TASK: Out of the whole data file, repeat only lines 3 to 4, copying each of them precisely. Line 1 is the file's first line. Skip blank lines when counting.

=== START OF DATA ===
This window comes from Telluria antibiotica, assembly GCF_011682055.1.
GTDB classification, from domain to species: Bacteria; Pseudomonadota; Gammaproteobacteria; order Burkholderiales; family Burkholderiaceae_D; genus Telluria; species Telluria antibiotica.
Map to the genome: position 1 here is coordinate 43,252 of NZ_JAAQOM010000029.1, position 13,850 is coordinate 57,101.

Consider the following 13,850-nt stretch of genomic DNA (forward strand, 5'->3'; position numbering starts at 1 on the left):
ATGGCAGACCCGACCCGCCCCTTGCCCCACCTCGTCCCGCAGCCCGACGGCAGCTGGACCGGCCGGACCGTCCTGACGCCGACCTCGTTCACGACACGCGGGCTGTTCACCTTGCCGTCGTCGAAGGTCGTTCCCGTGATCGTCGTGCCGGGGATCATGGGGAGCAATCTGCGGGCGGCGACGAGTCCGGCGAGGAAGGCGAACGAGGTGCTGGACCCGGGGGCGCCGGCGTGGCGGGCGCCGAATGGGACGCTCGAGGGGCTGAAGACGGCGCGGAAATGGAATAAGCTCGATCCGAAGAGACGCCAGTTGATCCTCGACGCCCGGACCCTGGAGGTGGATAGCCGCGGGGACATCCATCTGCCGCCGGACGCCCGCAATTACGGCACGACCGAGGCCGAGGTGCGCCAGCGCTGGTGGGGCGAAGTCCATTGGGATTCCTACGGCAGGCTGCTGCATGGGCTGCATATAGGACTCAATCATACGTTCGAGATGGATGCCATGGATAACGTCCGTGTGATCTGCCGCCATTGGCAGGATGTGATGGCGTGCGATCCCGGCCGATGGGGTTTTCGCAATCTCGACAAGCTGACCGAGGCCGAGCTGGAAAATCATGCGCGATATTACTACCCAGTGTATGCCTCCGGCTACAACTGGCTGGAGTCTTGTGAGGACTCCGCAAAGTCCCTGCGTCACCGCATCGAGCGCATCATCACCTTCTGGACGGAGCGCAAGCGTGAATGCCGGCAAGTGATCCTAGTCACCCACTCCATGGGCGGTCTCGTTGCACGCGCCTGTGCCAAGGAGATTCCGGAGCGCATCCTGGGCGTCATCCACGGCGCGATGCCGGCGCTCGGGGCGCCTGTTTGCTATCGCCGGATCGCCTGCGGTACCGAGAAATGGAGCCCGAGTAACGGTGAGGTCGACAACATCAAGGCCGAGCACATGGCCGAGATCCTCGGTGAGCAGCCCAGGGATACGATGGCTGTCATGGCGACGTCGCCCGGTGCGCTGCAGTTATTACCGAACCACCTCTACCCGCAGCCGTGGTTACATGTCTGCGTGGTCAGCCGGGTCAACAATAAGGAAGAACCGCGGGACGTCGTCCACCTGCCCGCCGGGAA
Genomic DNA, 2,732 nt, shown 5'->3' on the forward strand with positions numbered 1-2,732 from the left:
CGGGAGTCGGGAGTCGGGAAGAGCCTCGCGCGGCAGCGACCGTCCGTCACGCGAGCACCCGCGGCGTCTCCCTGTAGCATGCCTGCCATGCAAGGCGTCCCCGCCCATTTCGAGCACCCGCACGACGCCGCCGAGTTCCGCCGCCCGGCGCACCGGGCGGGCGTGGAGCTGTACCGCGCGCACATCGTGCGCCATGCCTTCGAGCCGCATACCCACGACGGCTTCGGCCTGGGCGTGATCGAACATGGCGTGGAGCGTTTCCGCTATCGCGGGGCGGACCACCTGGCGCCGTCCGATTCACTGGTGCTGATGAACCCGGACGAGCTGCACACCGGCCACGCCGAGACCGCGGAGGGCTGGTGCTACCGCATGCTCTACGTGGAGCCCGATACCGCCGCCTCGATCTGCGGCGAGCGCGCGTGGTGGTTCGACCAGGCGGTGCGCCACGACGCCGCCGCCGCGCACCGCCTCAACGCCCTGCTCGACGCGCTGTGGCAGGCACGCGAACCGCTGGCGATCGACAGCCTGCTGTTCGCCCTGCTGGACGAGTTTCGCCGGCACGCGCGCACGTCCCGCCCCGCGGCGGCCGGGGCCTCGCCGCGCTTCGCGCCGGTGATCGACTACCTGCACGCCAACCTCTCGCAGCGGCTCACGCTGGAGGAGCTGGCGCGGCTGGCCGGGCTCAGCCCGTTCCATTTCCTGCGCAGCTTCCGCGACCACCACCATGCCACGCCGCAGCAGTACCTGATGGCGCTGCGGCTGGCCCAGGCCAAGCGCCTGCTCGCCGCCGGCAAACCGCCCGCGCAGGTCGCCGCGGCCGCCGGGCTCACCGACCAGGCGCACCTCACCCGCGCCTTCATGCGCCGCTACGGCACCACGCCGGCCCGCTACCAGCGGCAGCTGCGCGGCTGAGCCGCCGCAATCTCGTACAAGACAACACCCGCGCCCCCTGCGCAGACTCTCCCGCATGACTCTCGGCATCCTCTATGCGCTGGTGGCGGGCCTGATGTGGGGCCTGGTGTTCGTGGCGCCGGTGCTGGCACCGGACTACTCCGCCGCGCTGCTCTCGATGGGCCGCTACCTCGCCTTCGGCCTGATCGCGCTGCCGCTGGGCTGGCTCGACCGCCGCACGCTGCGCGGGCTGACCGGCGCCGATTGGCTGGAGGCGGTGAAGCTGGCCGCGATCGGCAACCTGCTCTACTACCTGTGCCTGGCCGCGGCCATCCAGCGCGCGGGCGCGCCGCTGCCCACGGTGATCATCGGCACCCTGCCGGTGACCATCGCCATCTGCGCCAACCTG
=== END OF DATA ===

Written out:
Map to the genome: position 1 here is coordinate 43,252 of NZ_JAAQOM010000029.1, position 13,850 is coordinate 57,101.

Consider the following 13,850-nt stretch of genomic DNA (forward strand, 5'->3'; position numbering starts at 1 on the left):